hearing-photoPart 15 – Communication Methods for Children with Hearing Loss

According to the American Academy of Pediatrics “Children who are deaf or hard of hearing face a potential developmental emergency and should be identified as quickly as possible so that appropriate intervention services can be started.” Parents will be asked to determine what communication method/option they would like to utilize to teach their child language and communication skills. In 2012-2013, the Oklahoma Newborn Hearing Screening Program (NHSP)/Early Hearing Detection and Intervention (EHDI) system partnered with the National Center for Hearing Assessment and Management (NCHAM) at Utah State University, Boys Town National Research Hospital, and the University of Oklahoma Health Sciences Center – Department of Communication Sciences and Disorders to conduct a nationwide survey with state specific information to understand what physicians think, know, and feel about newborn hearing screening and follow up.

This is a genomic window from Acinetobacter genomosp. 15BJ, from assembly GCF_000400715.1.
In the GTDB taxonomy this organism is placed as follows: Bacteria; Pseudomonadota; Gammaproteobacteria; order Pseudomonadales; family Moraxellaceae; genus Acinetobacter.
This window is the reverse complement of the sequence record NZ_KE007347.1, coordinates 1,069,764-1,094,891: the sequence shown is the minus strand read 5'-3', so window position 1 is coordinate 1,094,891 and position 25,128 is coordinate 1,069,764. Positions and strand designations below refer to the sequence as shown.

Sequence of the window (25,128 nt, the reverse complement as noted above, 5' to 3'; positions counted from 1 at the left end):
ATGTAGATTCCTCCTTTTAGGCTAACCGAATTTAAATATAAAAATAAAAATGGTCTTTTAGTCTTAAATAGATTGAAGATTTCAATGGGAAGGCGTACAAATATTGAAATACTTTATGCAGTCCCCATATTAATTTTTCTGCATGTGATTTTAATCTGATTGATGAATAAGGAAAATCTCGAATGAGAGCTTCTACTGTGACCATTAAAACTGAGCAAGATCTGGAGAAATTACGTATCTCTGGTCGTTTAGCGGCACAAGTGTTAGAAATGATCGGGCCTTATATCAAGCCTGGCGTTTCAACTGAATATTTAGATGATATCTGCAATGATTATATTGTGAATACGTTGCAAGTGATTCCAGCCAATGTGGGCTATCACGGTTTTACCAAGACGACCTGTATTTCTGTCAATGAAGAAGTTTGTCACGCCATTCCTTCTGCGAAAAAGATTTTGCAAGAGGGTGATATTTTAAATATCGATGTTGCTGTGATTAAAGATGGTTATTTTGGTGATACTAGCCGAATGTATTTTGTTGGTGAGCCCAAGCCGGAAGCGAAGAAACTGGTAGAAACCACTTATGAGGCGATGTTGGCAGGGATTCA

When Oklahoma providers were surveyed, only 16.8% of participants indicated their training prepared them to adequately meet the needs of infants with permanent hearing loss. Of the remaining, 83.2% of Oklahoma medical providers responding, 30.1% indicated they were not sure and 53.1% answered they were not prepared adequately. Similarly, only 16% indicated they were very confident in discussing communication methods with parents. An additional 36% of survey participants indicated they were somewhat confident. Finally almost half, 48%, reported they were not confident at all. To assist Oklahoma providers in preparing parents to make educated choices about communication methods for their child with hearing loss, resources have been provided below.


Lori Watson & Petra Teel, Deaf Educators/Early Interventionists

What core information do I need to know about communication opportunities for children with hearing loss?